Het effect van mondzorgprogramma’s op scholen
Resultaten vragen om optimalisering
Er is veel onderzoek verricht naar de effectiviteit van mondzorgprogramma’s op scholen. Deze programma’s – met veelal een gedragswetenschappelijke basis – hebben als doelstelling om de mondhygiëne en de kennis van schoolkinderen en hun ouders op het gebied van mondzorg te veranderen. Hoewel de inspanningen van mondzorgverleners om dergelijke programma’s op te zetten lovenswaardig zijn, blijken de resultaten vaak teleurstellend. Een Cochrane-onderzoek bevestigt dit en beveelt nader onderzoek aan om de resultaten van dergelijke programma’s te optimaliseren.
Data sources: The Cochrane Oral Health Group's Trials Register, and Cochrane Central Register of Controlled Trials (CENTRAL), Medline, Embase, CINAHL, PsycINFO, Current Controlled Trials, ClinicalTrials.gov, Web of Science and Dissertations and Theses via Proquest databases were searched. A number of relevant journals, (Acta Odontologica Scandinavica, ASDC Journal of Dentistry for Children, British Dental Journal, Caries Research, Community Dental Health, Community Dentistry and Oral Epidemiology, Journal of the American Dental Association, Journal of Dental Research, Journal of Public Health Dentistry, Swedish Dental Journal, International Journal of Paediatric Dentistry) not already searched as part of the Cochrane Journal Handsearching Programme were handsearched. There were no restrictions regarding language or date of publication.
Study selection: Randomised controlled trials (RCTs) where randomisation occured at the level of the group (cluster by school and/or class) or individual children were included. Included studies had to include behavioural interventions addressing both toothbrushing and consumption of cariogenic foods or drinks and have a primary school as a focus for delivery of the intervention. Data extraction and synthesis. Two pairs of review authors independently extracted data related to methods, participants, intervention design including behaviour change techniques (BCTs) utilised, outcome measures and risk of bias. A qualitative synthesis was conducted.
Results: Four studies involving a total of 2.302 children were included. One study was at unclear risk of bias and 3 were at high risk of bias. The studies were heterogeneous in both intervention and outcome measures and also suffered from poor reporting. Only 1 included study reported caries development as an outcome. This small study at unclear risk of bias showed a prevented fraction of 0.65 (95% confidence interval (CI) 0.12 to 1.18) in the intervention group. However, as this is based on a single study, this finding should be interpreted with caution. All 3 studies that reported plaque outcomes found statistically significant reduction in plaque in the intervention groups, but due to differences in plaque reporting between studies these could not be combined. Two of these studies included an active home component where parents were given tasks relating to the school oral health programme, (games and homework) to complete with their children. Secondary outcome measures from 1 study reported that the intervention had a positive impact upon children's oral health knowledge.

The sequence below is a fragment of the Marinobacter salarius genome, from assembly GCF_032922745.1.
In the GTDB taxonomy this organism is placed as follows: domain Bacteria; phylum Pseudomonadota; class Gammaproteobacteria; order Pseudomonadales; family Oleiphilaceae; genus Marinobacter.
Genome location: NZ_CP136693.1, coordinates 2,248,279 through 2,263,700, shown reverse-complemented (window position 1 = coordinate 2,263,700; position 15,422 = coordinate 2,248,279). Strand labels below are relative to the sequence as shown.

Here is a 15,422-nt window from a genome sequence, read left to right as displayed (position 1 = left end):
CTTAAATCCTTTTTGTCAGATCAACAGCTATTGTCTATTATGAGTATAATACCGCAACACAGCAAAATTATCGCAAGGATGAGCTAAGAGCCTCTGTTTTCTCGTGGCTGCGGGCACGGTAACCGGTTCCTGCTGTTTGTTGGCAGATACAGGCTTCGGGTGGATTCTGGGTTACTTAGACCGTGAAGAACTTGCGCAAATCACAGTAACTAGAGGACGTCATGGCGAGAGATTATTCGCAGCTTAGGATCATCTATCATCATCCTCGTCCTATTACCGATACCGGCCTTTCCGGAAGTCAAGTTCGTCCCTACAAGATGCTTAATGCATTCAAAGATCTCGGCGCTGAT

Conclusions: Currently, there is insufficient evidence for the efficacy of primary school-based behavioural interventions for reducing caries. There is limited evidence for the effectiveness of these interventions on plaque outcomes and on children's oral health knowledge acquisition. None of the included interventions were reported as being based on or derived from behavioural theory. There is a need for further high quality research to utilise theory in the design and evaluation of interventions for changing oral health related behaviours in children and their parents.
Richards D. Limited evidence available for the impact of school-based behavioural interventions on oral health. Evid Based Dent 2013; 14: 42-43. doi:10.1038/sj.ebd.6400929.
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